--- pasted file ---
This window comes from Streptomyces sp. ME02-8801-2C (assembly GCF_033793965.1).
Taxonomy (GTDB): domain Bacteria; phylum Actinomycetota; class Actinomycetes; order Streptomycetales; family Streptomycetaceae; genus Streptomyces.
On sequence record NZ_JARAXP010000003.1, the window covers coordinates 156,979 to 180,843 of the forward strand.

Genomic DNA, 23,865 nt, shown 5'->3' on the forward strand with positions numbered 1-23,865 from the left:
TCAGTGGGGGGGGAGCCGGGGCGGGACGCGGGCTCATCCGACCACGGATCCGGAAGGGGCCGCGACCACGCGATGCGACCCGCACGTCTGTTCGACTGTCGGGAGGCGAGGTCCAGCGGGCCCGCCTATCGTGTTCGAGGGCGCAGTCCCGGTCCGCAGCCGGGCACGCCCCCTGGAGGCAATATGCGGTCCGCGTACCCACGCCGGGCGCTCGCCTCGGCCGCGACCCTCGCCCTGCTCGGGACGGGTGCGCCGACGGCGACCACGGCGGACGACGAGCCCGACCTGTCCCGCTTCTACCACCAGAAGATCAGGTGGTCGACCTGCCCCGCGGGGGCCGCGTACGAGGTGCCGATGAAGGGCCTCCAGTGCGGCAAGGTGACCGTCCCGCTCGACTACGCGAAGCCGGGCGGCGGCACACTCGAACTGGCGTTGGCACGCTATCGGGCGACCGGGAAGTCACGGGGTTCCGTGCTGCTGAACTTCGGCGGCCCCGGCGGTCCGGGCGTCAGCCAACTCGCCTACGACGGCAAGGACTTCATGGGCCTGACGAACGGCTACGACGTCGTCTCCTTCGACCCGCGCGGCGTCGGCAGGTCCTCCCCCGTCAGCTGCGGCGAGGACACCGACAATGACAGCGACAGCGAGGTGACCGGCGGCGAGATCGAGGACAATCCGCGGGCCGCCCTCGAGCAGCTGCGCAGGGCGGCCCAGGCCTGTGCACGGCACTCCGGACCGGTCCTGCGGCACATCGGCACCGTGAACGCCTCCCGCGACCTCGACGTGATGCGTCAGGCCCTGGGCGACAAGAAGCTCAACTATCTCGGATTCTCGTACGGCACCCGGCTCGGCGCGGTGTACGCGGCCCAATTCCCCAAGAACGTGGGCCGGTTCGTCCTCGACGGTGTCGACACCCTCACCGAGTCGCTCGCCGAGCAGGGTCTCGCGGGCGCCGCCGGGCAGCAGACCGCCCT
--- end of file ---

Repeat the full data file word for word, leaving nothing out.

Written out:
This window comes from Streptomyces sp. ME02-8801-2C (assembly GCF_033793965.1).
Taxonomy (GTDB): domain Bacteria; phylum Actinomycetota; class Actinomycetes; order Streptomycetales; family Streptomycetaceae; genus Streptomyces.
On sequence record NZ_JARAXP010000003.1, the window covers coordinates 156,979 to 180,843 of the forward strand.

Genomic DNA, 23,865 nt, shown 5'->3' on the forward strand with positions numbered 1-23,865 from the left:
TCAGTGGGGGGGGAGCCGGGGCGGGACGCGGGCTCATCCGACCACGGATCCGGAAGGGGCCGCGACCACGCGATGCGACCCGCACGTCTGTTCGACTGTCGGGAGGCGAGGTCCAGCGGGCCCGCCTATCGTGTTCGAGGGCGCAGTCCCGGTCCGCAGCCGGGCACGCCCCCTGGAGGCAATATGCGGTCCGCGTACCCACGCCGGGCGCTCGCCTCGGCCGCGACCCTCGCCCTGCTCGGGACGGGTGCGCCGACGGCGACCACGGCGGACGACGAGCCCGACCTGTCCCGCTTCTACCACCAGAAGATCAGGTGGTCGACCTGCCCCGCGGGGGCCGCGTACGAGGTGCCGATGAAGGGCCTCCAGTGCGGCAAGGTGACCGTCCCGCTCGACTACGCGAAGCCGGGCGGCGGCACACTCGAACTGGCGTTGGCACGCTATCGGGCGACCGGGAAGTCACGGGGTTCCGTGCTGCTGAACTTCGGCGGCCCCGGCGGTCCGGGCGTCAGCCAACTCGCCTACGACGGCAAGGACTTCATGGGCCTGACGAACGGCTACGACGTCGTCTCCTTCGACCCGCGCGGCGTCGGCAGGTCCTCCCCCGTCAGCTGCGGCGAGGACACCGACAATGACAGCGACAGCGAGGTGACCGGCGGCGAGATCGAGGACAATCCGCGGGCCGCCCTCGAGCAGCTGCGCAGGGCGGCCCAGGCCTGTGCACGGCACTCCGGACCGGTCCTGCGGCACATCGGCACCGTGAACGCCTCCCGCGACCTCGACGTGATGCGTCAGGCCCTGGGCGACAAGAAGCTCAACTATCTCGGATTCTCGTACGGCACCCGGCTCGGCGCGGTGTACGCGGCCCAATTCCCCAAGAACGTGGGCCGGTTCGTCCTCGACGGTGTCGACACCCTCACCGAGTCGCTCGCCGAGCAGGGTCTCGCGGGCGCCGCCGGGCAGCAGACCGCCCT